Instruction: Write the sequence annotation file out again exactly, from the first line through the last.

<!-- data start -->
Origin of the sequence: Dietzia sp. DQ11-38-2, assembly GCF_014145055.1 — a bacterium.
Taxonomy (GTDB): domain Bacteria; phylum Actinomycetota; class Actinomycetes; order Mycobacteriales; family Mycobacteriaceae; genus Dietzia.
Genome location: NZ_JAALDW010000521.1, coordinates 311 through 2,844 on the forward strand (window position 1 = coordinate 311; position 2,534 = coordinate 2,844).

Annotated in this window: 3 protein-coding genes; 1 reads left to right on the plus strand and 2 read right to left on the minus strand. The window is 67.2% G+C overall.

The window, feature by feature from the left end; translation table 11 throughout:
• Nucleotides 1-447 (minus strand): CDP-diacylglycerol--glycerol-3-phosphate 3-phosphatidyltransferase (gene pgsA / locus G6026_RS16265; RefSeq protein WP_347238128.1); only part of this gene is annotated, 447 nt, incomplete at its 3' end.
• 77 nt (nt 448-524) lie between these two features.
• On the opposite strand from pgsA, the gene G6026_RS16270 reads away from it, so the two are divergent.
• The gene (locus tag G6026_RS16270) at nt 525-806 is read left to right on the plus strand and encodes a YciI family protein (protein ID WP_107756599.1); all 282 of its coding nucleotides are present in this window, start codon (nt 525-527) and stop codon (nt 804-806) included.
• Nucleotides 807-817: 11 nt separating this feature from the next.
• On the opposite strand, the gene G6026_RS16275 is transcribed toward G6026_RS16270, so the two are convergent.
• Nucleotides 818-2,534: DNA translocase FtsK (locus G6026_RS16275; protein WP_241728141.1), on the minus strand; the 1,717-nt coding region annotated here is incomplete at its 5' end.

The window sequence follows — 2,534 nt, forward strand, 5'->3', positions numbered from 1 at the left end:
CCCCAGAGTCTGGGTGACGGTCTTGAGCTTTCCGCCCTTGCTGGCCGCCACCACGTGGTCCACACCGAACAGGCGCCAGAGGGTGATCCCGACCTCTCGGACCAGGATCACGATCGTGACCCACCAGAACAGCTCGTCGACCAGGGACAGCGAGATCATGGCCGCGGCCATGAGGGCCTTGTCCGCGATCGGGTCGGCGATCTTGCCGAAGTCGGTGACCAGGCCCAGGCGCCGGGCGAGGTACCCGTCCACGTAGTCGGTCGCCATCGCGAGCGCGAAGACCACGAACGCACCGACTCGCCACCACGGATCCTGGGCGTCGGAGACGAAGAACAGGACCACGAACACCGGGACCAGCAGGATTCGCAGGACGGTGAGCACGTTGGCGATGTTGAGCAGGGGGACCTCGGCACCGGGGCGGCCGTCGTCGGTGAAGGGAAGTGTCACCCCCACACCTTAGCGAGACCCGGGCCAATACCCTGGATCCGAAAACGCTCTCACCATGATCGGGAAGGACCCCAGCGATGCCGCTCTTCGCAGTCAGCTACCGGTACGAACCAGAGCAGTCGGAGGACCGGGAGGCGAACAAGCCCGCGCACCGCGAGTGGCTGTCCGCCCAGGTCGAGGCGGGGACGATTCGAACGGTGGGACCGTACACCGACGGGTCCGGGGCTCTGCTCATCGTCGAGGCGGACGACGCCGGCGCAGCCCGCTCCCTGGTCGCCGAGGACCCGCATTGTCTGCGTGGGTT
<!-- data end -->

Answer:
Origin of the sequence: Dietzia sp. DQ11-38-2, assembly GCF_014145055.1 — a bacterium.
Taxonomy (GTDB): domain Bacteria; phylum Actinomycetota; class Actinomycetes; order Mycobacteriales; family Mycobacteriaceae; genus Dietzia.
Genome location: NZ_JAALDW010000521.1, coordinates 311 through 2,844 on the forward strand (window position 1 = coordinate 311; position 2,534 = coordinate 2,844).

Annotated in this window: 3 protein-coding genes; 1 reads left to right on the plus strand and 2 read right to left on the minus strand. The window is 67.2% G+C overall.

The window, feature by feature from the left end; translation table 11 throughout:
• Nucleotides 1-447 (minus strand): CDP-diacylglycerol--glycerol-3-phosphate 3-phosphatidyltransferase (gene pgsA / locus G6026_RS16265; RefSeq protein WP_347238128.1); only part of this gene is annotated, 447 nt, incomplete at its 3' end.
• 77 nt (nt 448-524) lie between these two features.
• On the opposite strand from pgsA, the gene G6026_RS16270 reads away from it, so the two are divergent.
• The gene (locus tag G6026_RS16270) at nt 525-806 is read left to right on the plus strand and encodes a YciI family protein (protein ID WP_107756599.1); all 282 of its coding nucleotides are present in this window, start codon (nt 525-527) and stop codon (nt 804-806) included.
• Nucleotides 807-817: 11 nt separating this feature from the next.
• On the opposite strand, the gene G6026_RS16275 is transcribed toward G6026_RS16270, so the two are convergent.
• Nucleotides 818-2,534: DNA translocase FtsK (locus G6026_RS16275; protein WP_241728141.1), on the minus strand; the 1,717-nt coding region annotated here is incomplete at its 5' end.

The window sequence follows — 2,534 nt, forward strand, 5'->3', positions numbered from 1 at the left end:
CCCCAGAGTCTGGGTGACGGTCTTGAGCTTTCCGCCCTTGCTGGCCGCCACCACGTGGTCCACACCGAACAGGCGCCAGAGGGTGATCCCGACCTCTCGGACCAGGATCACGATCGTGACCCACCAGAACAGCTCGTCGACCAGGGACAGCGAGATCATGGCCGCGGCCATGAGGGCCTTGTCCGCGATCGGGTCGGCGATCTTGCCGAAGTCGGTGACCAGGCCCAGGCGCCGGGCGAGGTACCCGTCCACGTAGTCGGTCGCCATCGCGAGCGCGAAGACCACGAACGCACCGACTCGCCACCACGGATCCTGGGCGTCGGAGACGAAGAACAGGACCACGAACACCGGGACCAGCAGGATTCGCAGGACGGTGAGCACGTTGGCGATGTTGAGCAGGGGGACCTCGGCACCGGGGCGGCCGTCGTCGGTGAAGGGAAGTGTCACCCCCACACCTTAGCGAGACCCGGGCCAATACCCTGGATCCGAAAACGCTCTCACCATGATCGGGAAGGACCCCAGCGATGCCGCTCTTCGCAGTCAGCTACCGGTACGAACCAGAGCAGTCGGAGGACCGGGAGGCGAACAAGCCCGCGCACCGCGAGTGGCTGTCCGCCCAGGTCGAGGCGGGGACGATTCGAACGGTGGGACCGTACACCGACGGGTCCGGGGCTCTGCTCATCGTCGAGGCGGACGACGCCGGCGCAGCCCGCTCCCTGGTCGCCGAGGACCCGCATTGTCTGCGTGGGTT